37. The Absurdity of 'Hate Crime' Laws

This week's Clickbait Shocker is tailor-made for the types of outrage-driven shares that fuel social media these days — to wit, a young man with "special needs" was abducted by feral youths in Chicago, and then tied up, brutalized, terrorized, and scalped. His captors — one of them in her early twenties, the others teenagers — shamelessly shared video of the whole sordid saga on Facebook Live.

Predictably, this disturbing footage prompted the nation's Legal Experts — i.e., political partisans of every stripe, as well as those compulsive Tut-Tutters who lecture their long-suffering co-workers on "First-World injustices" while waving around the latest iPhone — to mount the cyber-barricades. Opining on how law enforcement should handle the apprehension and charging of the miscreants involved, our keyboard warriors set the Internet ablaze with cries of, "Hate crimes!", "Racism!", "Hypocrisy!", and the ultimate trump card of contemporary discourse, "The Donald did it!"

Amidst this heated cacophony of rage-clicks and the staccato ringing of media cash registers tallying ad revenues, we wonder — is it wise to empower the State to decree what bad actors supposedly think and why? While decent people everywhere should certainly condemn racial hatred and violence, 'hate-crime' legislation assigns the impossible task of mind reading to mere mortals. What was the perpetrator thinking when he committed his crime? Did he hate the victim, or was the victim just kinda irritating? Was the aggressor hugged enough as a child? Was he having a Bad Hair Day? Did I leave the iron on? But I digress.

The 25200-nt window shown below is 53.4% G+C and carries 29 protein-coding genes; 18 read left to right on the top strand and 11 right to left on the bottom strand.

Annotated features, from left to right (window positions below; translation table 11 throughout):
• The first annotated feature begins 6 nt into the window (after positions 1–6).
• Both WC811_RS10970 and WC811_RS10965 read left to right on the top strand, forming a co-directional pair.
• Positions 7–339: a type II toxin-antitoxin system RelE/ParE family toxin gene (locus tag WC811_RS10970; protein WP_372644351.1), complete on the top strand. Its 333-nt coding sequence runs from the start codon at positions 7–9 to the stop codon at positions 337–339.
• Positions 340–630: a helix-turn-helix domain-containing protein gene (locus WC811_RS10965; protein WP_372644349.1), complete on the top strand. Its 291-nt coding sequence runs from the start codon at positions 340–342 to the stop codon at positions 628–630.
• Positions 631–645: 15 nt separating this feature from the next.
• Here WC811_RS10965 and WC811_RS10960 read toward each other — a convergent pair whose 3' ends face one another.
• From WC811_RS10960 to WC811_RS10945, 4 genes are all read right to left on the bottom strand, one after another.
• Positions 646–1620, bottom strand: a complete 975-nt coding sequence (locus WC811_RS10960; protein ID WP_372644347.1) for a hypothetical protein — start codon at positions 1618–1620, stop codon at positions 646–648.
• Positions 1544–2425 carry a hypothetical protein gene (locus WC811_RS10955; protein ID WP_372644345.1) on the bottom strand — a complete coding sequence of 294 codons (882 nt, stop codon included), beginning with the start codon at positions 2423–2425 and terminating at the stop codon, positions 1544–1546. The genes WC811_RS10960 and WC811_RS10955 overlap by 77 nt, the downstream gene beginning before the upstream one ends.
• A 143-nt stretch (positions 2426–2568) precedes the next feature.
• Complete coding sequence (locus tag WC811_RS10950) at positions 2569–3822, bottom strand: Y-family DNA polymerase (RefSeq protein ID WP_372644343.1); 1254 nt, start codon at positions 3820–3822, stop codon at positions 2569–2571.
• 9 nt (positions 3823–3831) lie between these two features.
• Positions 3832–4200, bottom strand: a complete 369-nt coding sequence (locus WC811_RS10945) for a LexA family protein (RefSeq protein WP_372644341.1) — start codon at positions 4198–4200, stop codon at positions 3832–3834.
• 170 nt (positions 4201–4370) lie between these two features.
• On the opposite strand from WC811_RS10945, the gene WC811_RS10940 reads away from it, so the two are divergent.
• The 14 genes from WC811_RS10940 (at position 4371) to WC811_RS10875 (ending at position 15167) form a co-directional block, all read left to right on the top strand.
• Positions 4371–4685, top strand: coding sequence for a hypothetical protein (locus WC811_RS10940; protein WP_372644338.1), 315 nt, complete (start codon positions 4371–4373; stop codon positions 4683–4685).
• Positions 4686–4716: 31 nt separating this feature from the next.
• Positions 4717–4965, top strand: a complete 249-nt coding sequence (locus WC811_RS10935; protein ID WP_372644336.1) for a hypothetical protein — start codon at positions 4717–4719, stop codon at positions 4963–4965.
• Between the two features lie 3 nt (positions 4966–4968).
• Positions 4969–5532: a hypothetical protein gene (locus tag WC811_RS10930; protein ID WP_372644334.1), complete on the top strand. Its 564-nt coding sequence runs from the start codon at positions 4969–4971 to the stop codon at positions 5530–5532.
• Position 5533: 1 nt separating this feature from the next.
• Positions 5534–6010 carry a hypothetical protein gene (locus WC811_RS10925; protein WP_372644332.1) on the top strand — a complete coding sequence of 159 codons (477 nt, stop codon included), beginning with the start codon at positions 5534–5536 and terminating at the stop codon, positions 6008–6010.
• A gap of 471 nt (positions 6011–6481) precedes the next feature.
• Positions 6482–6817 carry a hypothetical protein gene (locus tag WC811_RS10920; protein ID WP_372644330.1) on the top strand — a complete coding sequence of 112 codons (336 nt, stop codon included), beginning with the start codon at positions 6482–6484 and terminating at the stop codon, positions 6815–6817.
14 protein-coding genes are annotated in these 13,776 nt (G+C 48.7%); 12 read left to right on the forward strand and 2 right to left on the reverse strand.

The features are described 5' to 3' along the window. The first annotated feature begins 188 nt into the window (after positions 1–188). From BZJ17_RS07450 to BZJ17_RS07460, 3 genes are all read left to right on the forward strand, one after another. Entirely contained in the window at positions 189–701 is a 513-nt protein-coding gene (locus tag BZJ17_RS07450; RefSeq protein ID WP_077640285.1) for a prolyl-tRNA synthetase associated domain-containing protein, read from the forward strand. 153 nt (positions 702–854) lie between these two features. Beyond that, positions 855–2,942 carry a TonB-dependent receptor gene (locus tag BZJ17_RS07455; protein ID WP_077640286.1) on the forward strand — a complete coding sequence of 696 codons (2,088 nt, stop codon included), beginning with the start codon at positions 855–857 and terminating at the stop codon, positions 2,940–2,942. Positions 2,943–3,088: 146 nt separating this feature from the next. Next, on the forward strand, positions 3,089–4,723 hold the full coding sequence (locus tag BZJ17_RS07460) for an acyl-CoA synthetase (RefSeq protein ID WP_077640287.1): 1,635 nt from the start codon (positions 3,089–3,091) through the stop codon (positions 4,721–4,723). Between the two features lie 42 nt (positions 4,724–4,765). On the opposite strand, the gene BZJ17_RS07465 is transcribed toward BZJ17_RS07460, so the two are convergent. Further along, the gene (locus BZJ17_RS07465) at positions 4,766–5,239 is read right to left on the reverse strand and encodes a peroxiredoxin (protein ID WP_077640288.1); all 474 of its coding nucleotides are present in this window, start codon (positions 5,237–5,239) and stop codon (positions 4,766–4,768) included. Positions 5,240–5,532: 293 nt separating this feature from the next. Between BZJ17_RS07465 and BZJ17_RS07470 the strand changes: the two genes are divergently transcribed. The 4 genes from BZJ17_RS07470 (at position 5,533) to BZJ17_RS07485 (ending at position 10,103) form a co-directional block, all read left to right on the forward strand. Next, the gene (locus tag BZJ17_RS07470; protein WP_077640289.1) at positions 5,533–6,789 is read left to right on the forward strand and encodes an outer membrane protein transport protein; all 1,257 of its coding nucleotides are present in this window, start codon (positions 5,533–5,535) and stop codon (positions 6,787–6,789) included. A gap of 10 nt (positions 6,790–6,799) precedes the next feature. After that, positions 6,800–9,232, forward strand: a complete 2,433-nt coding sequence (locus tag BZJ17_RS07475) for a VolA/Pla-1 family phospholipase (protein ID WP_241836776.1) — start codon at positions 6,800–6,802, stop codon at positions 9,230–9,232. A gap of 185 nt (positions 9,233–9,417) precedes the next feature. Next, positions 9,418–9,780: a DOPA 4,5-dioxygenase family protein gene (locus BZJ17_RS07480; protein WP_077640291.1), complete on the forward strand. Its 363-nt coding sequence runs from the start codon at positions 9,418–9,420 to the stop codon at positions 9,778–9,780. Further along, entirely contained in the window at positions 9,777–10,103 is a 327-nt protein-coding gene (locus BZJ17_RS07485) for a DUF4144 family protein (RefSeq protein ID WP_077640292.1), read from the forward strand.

Any law-enforcement response to a crime shouldn't involve mustering the Precognitives, summoning the Thought Police, or consulting Miss Cleo. Due to perverse systemic incentives, governments do many things poorly, and they already have their hands full with the traditional task of criminology. Pursuing a policy of psychic policing simply diverts scarce resources from other functions. Moreover, anointing one group of people as more deserving of protection than others further inflames existing social divisions.

Isn't 'equality before the law' a nobler approach? Wouldn't society be better served by focusing on punishing criminals for doing whatever it was they done did when they done it? Shouldn't we leave the psychic detective-ing squarely in the realm of bad novels published by "straight to-Amazon" authors  who sign their emails "published writer"? We think so, and we hope you'll consider the question too.


WRY GUYS TEE — George Bernard Shaw on Politicians

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George Bernard Shaw on Politicians — Wry Guys Tee 


Funny political t shirt for Donald Trump, Hillary Clinton, and other politicians. 

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